Microsoft Monday announced a three-year, multimillion dollar partnership with the Special Olympics to modernize the nonprofit’s software and games management system, and elevate it to the cloud.
“Our company is about reinventing productivity, to allow people to achieve more,” says Jeff Hansen, general manager of Microsoft Brand Studio. “If you think about the Special Olympics and their mission to celebrate the achievements of people with intellectual disabilities, you understand that we couldn’t be more aligned.”
“The Special Olympics’ goal of creating a better world by fostering the acceptance and inclusion of all people is something we believe in here at Microsoft,” adds Lisa Brummel Microsoft’s executive vice president of Human Resources. “I am thrilled about our partnership with the Special Olympics over the next few years and our opportunity to contribute both technology and financial support to help them run their organization.”
While the Special Olympics has a massive global footprint, they’re a nonprofit that has had to run “lean and mean” Hansen explains. “They realized they’d hit a ceiling if they didn’t modernize their technology. That’s where Microsoft came in.”
“We’re so excited. This is going to change our world.” says Special Olympics Chief Executive Officer Janet Froetscher. “Our partnership with Microsoft is going to allow us to leap frog into the next universe and be able to execute on our mission in a much more powerful way.”
Special Olympics has nearly 4.5 million athletes in 170 countries around the world. Froetscher says the organization has been limited in its ability to do things like schedule them to compete, track performance information and capture health data. “The more we can make that technology driven, the more power our movement has,” she explains.
The Azure-based games management system will enable instant access to real-time updates and athlete information. Microsoft will also provide 800 Surface tablets and 1,200 Lumia phones, which will be used to track all events at the 2015 World Games in Los Angeles, while connecting volunteers across multiple venues.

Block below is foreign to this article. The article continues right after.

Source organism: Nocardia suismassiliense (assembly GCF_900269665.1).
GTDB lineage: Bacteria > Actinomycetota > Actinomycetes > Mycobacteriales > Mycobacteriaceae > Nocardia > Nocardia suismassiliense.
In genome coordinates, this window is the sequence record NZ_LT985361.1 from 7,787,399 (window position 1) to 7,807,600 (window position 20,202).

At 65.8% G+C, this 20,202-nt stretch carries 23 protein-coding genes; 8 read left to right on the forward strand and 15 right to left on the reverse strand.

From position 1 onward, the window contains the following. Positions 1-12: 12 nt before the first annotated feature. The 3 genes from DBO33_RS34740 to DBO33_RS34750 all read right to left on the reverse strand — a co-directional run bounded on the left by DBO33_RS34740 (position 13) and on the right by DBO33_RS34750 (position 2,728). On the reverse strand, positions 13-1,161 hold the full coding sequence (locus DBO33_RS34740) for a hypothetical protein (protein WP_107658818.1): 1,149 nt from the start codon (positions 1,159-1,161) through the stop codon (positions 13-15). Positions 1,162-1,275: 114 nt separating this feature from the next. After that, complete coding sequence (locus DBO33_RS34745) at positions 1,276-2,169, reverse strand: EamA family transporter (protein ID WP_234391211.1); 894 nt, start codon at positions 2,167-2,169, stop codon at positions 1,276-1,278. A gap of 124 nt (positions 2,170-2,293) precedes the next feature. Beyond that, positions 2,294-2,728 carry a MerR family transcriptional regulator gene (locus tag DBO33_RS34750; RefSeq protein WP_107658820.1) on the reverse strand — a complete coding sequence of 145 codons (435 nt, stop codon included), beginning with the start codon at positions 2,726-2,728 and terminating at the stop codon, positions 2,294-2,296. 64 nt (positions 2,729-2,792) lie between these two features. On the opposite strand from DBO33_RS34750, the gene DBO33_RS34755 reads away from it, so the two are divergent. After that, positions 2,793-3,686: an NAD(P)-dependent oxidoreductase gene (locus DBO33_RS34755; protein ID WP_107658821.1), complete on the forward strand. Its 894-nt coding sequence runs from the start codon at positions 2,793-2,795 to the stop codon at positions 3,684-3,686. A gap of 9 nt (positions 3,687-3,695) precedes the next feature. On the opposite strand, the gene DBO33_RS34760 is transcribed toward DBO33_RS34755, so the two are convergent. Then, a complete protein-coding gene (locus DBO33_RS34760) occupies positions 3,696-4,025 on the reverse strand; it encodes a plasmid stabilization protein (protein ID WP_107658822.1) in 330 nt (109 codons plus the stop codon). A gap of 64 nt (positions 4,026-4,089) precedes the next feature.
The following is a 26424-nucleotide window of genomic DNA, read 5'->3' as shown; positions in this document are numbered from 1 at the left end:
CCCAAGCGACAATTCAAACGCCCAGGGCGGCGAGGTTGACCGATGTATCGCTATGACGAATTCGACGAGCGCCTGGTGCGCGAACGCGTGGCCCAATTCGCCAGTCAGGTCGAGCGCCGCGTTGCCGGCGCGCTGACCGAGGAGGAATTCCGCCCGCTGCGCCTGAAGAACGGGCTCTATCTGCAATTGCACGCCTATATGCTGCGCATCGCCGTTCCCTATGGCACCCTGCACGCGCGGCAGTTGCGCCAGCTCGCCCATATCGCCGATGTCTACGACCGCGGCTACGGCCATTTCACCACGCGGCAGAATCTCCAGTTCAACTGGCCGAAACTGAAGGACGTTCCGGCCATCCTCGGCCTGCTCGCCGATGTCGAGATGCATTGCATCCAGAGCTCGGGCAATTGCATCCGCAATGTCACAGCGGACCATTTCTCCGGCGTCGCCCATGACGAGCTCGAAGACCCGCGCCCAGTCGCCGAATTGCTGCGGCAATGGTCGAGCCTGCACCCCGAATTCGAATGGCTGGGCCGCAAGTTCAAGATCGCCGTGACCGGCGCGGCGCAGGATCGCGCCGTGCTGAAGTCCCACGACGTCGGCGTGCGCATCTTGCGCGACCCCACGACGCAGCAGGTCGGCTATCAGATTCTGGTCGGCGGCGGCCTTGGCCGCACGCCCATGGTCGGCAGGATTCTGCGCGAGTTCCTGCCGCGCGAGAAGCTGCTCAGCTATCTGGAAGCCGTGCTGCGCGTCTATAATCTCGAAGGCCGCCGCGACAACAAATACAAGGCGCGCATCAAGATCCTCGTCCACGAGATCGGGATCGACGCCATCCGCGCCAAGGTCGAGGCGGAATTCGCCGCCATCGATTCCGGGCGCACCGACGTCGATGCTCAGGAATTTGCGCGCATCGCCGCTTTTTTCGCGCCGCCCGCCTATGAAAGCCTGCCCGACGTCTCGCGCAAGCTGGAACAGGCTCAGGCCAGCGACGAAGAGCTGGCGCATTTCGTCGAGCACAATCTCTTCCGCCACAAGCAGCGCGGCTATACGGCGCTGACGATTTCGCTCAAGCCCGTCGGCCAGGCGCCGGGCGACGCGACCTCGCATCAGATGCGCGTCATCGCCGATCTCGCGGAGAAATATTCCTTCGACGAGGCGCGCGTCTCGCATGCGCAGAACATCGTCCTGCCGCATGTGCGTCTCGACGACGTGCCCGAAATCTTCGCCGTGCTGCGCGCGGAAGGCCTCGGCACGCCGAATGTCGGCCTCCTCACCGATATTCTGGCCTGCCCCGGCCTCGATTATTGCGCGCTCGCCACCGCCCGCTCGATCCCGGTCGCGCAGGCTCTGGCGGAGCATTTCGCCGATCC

Microsoft will sponsor the summer 2015 Special Olympics World Games in Los Angeles and the winter 2017 World Games in Austria. The company has also committed to raising additional funds for the nonprofit, pledging $1 million over the life of the partnership in the spirit of Microsoft’s company-wide Giving Campaign.
“We are excited and eager to raise money for their organization and their cause,” Hansen says. “At the heart of it, it’s about more than the games; it’s about raising awareness for the acceptance and inclusion of individuals with intellectual disabilities.”
“It’s multidimensional and a phenomenal financial commitment, but it’s more than that,” adds Froetscher. “It’s changing people’s hearts and minds and Microsoft and its employees have the ability to take us there, to deliver on our mission in a virtual way.”
To announce the partnership, Microsoft held a soccer match on its Redmond campus between mixed teams including Special Olympics Play Unified athletes from Roosevelt High School and Microsoft employees, with Seattle Sounders FC legends Roger Levesque, Kasey Keller, Taylor Graham and Michael Morris appearing as coaches. Also on hand was Sound Wave, the Sounders marching band, as well as executives from both Microsoft and the Special Olympics.
Ted Youmans, a senior software engineer lead and 15-year Microsoft employee, attended with his son, Ty, 11, who has cerebral palsy. Of the partnership, he says: “It’s a wonderful opportunity for Microsoft to showcase some of its technology and bring the full end-to-end solution to bear for the Special Olympics, an organization that’s near and dear to my heart.”
Ty, who has an interest in sports, but has never played soccer, was excited to have the opportunity to warm up with the players. “I want to be part of a team,” he says, “to pass the ball to the other players, to make friends.”
“We hope this becomes an opportunity for him to see, by meeting some of the Special Olympics Athletes, what’s possible with a lot of dedication and hard work,” adds Youmans.
Sam Bartholomew, 23, a member of last year’s gold-medal-winning soccer team in the Special Olympics masters division, also participated in Monday’s game.
“I want to show everyone what disabled people can do,” Bartholomew says. “I want to show other people that we have fun whether we win or lose.”
Bartholomew works in Compass Dining Services as part of Microsoft’s Real Estate and Facilities Supported Employment Program, which provides job opportunities for individuals with developmental disabilities. Dave Bryant is the supported employment program manager for CBRE, Microsoft’s facilities partner.
“What’s really neat, about this soccer match, and the fact that it’s celebrating the partnership between Microsoft and Special Olympics, is that demonstrates a culture of acceptance,” Bryant says. “Being on a team is a great metaphor for a larger team effort and a great example of inclusion where everyone has a chance to participate.”
Photo credits: Scott Eklund.